Cities across Canada, especially those that depend on alpine snow melt to refill water reservoirs, need to recognize that Cape Town’s water crisis could become their own experience within the century and plan accordingly, scientists warned in a series of CBC reports earlier this month.
“That kind of extreme water shortage hasn’t happened here, but it’s not impossible that it can,” said John Pomeroy, Canada Research Chair in Water Resources and Climate Change, and head of the global water futures program at the University of Saskatchewan.
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Pomeroy has spent nearly 15 years studying snowpack levels in Alberta’s Rockies, trying to predict floods and droughts before they happen, and he and his fellow researchers can attest to “the risk that changing weather patterns pose for water supplies,” CBC notes.
“We have been getting rain events even in the winter,” he said, and even in years of record snowfall, like 2017, milder temperatures mean that “the mountain snowpack is melting faster and earlier. As a result, the water is moving through river basins more quickly than in the past and leaving them parched by the end of summer.”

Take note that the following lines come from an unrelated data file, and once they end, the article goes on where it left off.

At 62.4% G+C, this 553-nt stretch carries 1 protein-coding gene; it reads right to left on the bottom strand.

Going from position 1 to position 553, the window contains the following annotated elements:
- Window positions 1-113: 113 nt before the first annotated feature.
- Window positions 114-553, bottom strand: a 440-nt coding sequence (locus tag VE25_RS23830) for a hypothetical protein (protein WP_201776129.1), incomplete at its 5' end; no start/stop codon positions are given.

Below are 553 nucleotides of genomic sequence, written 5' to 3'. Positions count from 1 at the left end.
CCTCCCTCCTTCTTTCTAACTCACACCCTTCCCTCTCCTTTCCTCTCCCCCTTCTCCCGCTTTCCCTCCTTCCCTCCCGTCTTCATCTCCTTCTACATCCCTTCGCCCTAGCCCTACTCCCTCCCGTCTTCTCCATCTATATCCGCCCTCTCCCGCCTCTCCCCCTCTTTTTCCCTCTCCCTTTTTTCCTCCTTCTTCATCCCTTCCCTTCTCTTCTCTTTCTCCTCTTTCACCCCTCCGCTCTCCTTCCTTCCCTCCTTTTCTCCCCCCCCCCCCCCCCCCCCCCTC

Which meant, CBC states, that last year’s heavy snowfall “wasn’t enough to prevent a drought on the southern part of the prairies.”
Pomery warns that this isn’t just a localized crisis, pointing out “that the snow in the Rockies provides everything from drinking water to irrigation for tens of millions of people across North America.”
Compounding the problem is the swift retreat of glacier ice as the planet warms. “In the past, melt from glaciers would have helped make up for shortages that arose during dry years on the prairies, getting the arid region through the dog days of summer,” writes CBC’s Erin Collins. But that ancient connection between summer snow and valley floor is fast unravelling, said glaciologist Shawn Marshall: “The estimates right now are that about 80% of the ice will be gone by 2100” without sustained efforts to reduce future atmospheric warming.
The combination of mild winters and glacier loss means that multi-year droughts could leave western Canada as thirsty as Cape Town is today. Last year, in the southern Alberta town of Milk River, which has long relied on water from the now nearly-vanished glaciers of Montana, area farmers “were told to stop irrigating their crops after August 3, a move that cost producers as much as C$1 million.”
“The rest of Canada should pay attention, because climate change means traditional weather models no longer apply,” warned Tim Romanow, executive director of the Milk River Watershed Council Canada. “We are the canary in the coal mine, because we already had very precarious water security.”
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